Longtime Tower Grove East resident W. F. Gunn has written several ghost stories, recently sharing the best of them with the Tower Grove East Facebook page. His hope to eventually turn these, and other stories by different authors, into a book. This story is one of particular interest to us at the Tick Tock and is likely our first bit of starring fiction.
Owl Get You
By W. F. Gunn
Three times Max faced death. The third time death got lucky . . . and paid the price.
Max grew up working alongside his parents on the family vineyard where he developed a kinship with spirits of all kinds. His slight limp came from a tractor rollover, his first encounter with mortality at age eleven. The second time, his uncle Thomas fell over drunk into the pond and nearly drowned Max who dove in to save him then needed saving himself. That was his second run in with the reaper.
City folk came to the rolling foothills of the Ozarks in the fall of every year for harvest. Max enjoyed the city folk, even those that couldn’t hold their wine. With them he could engage in his favorite activity: listening to and talking with just about everybody about everything. When there were no humans he would commence to chatting-up critters in the surrounding hills.
Max could mimic birdcalls to a point of conversation. His favorite and longest relationship was with a Barred Owl that lived in the trees around his home, they grew up together, and Max felt, looked out for each other. Many a nights his Pa would threaten the switch if he didn’t stop their sleep disturbing back and forth of “Who cooks for you? Who cooks for yall? Who?”
When Max reached twenty-one he told his parents he wanted to move to the city. His uncle Thomas had said there would be a place for him if ever he wanted it. His Ma gave him a steel owl to mark the occasion, “To keep you company and remind you to be civil,” she said. His father bequeathed Max his bowler should the occasion arise for one.
His parents were certain Max would thrive anywhere, even in the wilds of the city. His uncle Thomas, faced with a booming post prohibition business, believed his nephew’s decision providential. Before long Max was slinging drinks at the Tick Tock Tavern in the Tower Grove East neighborhood of south St. Louis. He kept that owl his Ma gave him on a shelf across from the bar where he could see it. On afternoons before the regulars arrived and nights after closing he would taunt the mute bird urging it to answer, “WHO?”
First day on the job and every day there after Max wore his father’s bowler and grew a thick, black handlebar mustache over his ever-present, pudgy smile, just like his father. His time at the Tick Tock, among hundreds of friends that flowed in and out like the tide, was, Max thought, as close to heaven as he’d likely get. Max became guardian of the Tick Tock and of the neighbourhood, he was by all accounts a civil man.
It was Tuesday, the slowest night of the week as evidenced by the last customer saying goodnight. Uncle Thomas had gone home and Max figured a quick dispatching of his duties would get him to his room for a radio show and a ham on rye. Max hooted at his steel owl, “Who cooks for you!” Then, just as the clock on the bar struck midnight the door burst open.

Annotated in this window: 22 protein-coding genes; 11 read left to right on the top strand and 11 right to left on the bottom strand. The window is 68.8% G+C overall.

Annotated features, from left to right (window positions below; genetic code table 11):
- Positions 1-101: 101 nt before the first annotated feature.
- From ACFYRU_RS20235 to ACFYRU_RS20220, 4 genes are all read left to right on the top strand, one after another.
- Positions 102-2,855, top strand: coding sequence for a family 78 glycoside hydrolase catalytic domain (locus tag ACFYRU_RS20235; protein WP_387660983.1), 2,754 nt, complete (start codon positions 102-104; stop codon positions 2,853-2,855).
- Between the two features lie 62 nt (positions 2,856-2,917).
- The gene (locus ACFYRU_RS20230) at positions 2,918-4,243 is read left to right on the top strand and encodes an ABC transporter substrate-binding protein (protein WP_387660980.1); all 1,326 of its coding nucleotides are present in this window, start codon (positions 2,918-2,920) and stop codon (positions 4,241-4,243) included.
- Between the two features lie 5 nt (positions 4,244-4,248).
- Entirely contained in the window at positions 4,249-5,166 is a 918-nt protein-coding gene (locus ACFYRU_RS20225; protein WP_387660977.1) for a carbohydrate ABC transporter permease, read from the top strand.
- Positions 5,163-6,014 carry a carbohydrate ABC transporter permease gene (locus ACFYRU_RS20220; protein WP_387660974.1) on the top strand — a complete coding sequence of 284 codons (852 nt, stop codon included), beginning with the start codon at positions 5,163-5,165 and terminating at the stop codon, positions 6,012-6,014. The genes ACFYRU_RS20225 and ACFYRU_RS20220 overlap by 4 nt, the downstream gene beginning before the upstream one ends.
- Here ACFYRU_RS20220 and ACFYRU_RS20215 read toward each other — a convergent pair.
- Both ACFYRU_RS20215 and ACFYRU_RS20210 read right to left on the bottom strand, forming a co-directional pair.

In came a breathless woman Max recognized from the neighborhood scared out of her wits running away from the door screaming, “He’s coming! Please! Help, me!” Then the door slammed open again. A stranger came into the Tick Tock. Max looked away from the woman at an enormous dark visage nearly blotting out the room.
Evil came from it in waves. Max still behind the bar turned to the woman now struck silent with terror, pointed and said, “The toilet is that way Miss. Go in and lock it.”
Max was not a tall man by any measure, but he carried his powerful frame like a wrestler as he moved to come around from behind the bar. The monster looked down at him and snarled. Dark embers flared in its eyes. Max kept moving and in a steely voice said, “We are closed Mr.” A deep, menacing growl came from the behemoth. “Rudeness is an act of fear my friend,” Max said in a steady voice, “you are safe here, as long as you’re civil.”
The beast mimicked Max’s movements toward the woman frozen where she stood. Max considered the creature far from civil and on his way to meet his tough customer up close. He reached beneath the bar for the nightstick his uncle Thomas kept there. In a swift maneuver Max moved to the woman, gently pushed her toward the toilet, then turned to do what he must in the name of civility.
The beast focused on him him and was about to pounce when it was startled by the shrill question coming from behind it. “Who cooks for you!” The distraction was enough, without hesitation, much to the monster’s dismay, Max attacked.
The woman, feet braced against the toilet, back against the door, felt the pressure of the battle between good and evil vibrate on her spine, the horror of the struggle punctuated by howling and screeching and the furious flapping of metal wings. Palms pressed hard against her ears her screams became the maelstrom’s chorus.
Max’s uncle Thomas arrived the next morning. Concern swept over him when he went to put the key in the door and found it open. He peered in. Nothing was disturbed except for a few lights left on that should not have been. The faint sound of sobbing drew him to the ladies room where he found the woman.
Max was never found or heard from again. His uncle Thomas, devastated by Max’s disappearance and the incomprehensible story gotten from the woman, keeps Max’s owl on the mantle across from the bar where it sits in silent vigil. Outside, above the door hangs a portrait of Max, as a reminder to all who enter dear TGE to — be civil.